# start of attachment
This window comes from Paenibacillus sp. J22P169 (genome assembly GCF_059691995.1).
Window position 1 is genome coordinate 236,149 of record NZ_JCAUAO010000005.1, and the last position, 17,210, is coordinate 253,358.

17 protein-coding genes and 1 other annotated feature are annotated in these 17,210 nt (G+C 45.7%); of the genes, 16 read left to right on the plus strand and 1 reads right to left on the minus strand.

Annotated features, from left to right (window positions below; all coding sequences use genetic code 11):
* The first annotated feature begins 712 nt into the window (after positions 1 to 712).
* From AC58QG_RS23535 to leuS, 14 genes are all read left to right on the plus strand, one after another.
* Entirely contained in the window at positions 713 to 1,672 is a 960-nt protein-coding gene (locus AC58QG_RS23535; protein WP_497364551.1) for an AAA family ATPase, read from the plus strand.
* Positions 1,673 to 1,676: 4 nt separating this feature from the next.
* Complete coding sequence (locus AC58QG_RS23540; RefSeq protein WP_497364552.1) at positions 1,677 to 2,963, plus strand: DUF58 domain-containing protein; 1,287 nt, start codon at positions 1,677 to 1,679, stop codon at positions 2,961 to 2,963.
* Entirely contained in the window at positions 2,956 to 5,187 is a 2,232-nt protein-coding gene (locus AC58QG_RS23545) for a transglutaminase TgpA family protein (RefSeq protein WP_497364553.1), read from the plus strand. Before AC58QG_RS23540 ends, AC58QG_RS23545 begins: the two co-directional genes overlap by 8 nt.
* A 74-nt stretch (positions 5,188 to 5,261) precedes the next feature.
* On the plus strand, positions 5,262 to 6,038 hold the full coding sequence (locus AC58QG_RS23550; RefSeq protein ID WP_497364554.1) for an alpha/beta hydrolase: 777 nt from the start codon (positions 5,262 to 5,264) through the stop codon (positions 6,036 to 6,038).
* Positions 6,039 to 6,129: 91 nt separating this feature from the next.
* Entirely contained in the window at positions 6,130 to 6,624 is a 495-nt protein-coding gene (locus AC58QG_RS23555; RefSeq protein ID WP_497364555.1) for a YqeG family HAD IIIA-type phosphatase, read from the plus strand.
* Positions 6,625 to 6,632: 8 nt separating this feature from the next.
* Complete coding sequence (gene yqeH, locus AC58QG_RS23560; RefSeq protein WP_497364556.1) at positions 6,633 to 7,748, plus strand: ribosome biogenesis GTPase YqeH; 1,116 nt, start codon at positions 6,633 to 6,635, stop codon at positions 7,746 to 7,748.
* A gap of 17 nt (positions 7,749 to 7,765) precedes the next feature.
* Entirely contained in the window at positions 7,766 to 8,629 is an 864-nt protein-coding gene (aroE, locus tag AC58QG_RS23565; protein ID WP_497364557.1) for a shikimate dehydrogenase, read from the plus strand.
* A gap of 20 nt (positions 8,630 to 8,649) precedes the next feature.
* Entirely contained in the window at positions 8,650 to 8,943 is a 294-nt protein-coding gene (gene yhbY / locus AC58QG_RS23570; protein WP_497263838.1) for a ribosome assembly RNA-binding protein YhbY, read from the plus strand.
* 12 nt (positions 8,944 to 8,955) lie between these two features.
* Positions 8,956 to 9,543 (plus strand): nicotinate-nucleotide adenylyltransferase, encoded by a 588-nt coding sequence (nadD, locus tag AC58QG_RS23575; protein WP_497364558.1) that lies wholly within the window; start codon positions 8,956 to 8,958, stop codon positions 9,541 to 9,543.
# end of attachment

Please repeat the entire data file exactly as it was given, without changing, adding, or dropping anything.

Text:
This window comes from Paenibacillus sp. J22P169 (genome assembly GCF_059691995.1).
Window position 1 is genome coordinate 236,149 of record NZ_JCAUAO010000005.1, and the last position, 17,210, is coordinate 253,358.

17 protein-coding genes and 1 other annotated feature are annotated in these 17,210 nt (G+C 45.7%); of the genes, 16 read left to right on the plus strand and 1 reads right to left on the minus strand.

Annotated features, from left to right (window positions below; all coding sequences use genetic code 11):
* The first annotated feature begins 712 nt into the window (after positions 1 to 712).
* From AC58QG_RS23535 to leuS, 14 genes are all read left to right on the plus strand, one after another.
* Entirely contained in the window at positions 713 to 1,672 is a 960-nt protein-coding gene (locus AC58QG_RS23535; protein WP_497364551.1) for an AAA family ATPase, read from the plus strand.
* Positions 1,673 to 1,676: 4 nt separating this feature from the next.
* Complete coding sequence (locus AC58QG_RS23540; RefSeq protein WP_497364552.1) at positions 1,677 to 2,963, plus strand: DUF58 domain-containing protein; 1,287 nt, start codon at positions 1,677 to 1,679, stop codon at positions 2,961 to 2,963.
* Entirely contained in the window at positions 2,956 to 5,187 is a 2,232-nt protein-coding gene (locus AC58QG_RS23545) for a transglutaminase TgpA family protein (RefSeq protein WP_497364553.1), read from the plus strand. Before AC58QG_RS23540 ends, AC58QG_RS23545 begins: the two co-directional genes overlap by 8 nt.
* A 74-nt stretch (positions 5,188 to 5,261) precedes the next feature.
* On the plus strand, positions 5,262 to 6,038 hold the full coding sequence (locus AC58QG_RS23550; RefSeq protein ID WP_497364554.1) for an alpha/beta hydrolase: 777 nt from the start codon (positions 5,262 to 5,264) through the stop codon (positions 6,036 to 6,038).
* Positions 6,039 to 6,129: 91 nt separating this feature from the next.
* Entirely contained in the window at positions 6,130 to 6,624 is a 495-nt protein-coding gene (locus AC58QG_RS23555; RefSeq protein ID WP_497364555.1) for a YqeG family HAD IIIA-type phosphatase, read from the plus strand.
* Positions 6,625 to 6,632: 8 nt separating this feature from the next.
* Complete coding sequence (gene yqeH, locus AC58QG_RS23560; RefSeq protein WP_497364556.1) at positions 6,633 to 7,748, plus strand: ribosome biogenesis GTPase YqeH; 1,116 nt, start codon at positions 6,633 to 6,635, stop codon at positions 7,746 to 7,748.
* A gap of 17 nt (positions 7,749 to 7,765) precedes the next feature.
* Entirely contained in the window at positions 7,766 to 8,629 is an 864-nt protein-coding gene (aroE, locus tag AC58QG_RS23565; protein ID WP_497364557.1) for a shikimate dehydrogenase, read from the plus strand.
* A gap of 20 nt (positions 8,630 to 8,649) precedes the next feature.
* Entirely contained in the window at positions 8,650 to 8,943 is a 294-nt protein-coding gene (gene yhbY / locus AC58QG_RS23570; protein WP_497263838.1) for a ribosome assembly RNA-binding protein YhbY, read from the plus strand.
* 12 nt (positions 8,944 to 8,955) lie between these two features.
* Positions 8,956 to 9,543 (plus strand): nicotinate-nucleotide adenylyltransferase, encoded by a 588-nt coding sequence (nadD, locus tag AC58QG_RS23575; protein WP_497364558.1) that lies wholly within the window; start codon positions 8,956 to 8,958, stop codon positions 9,541 to 9,543.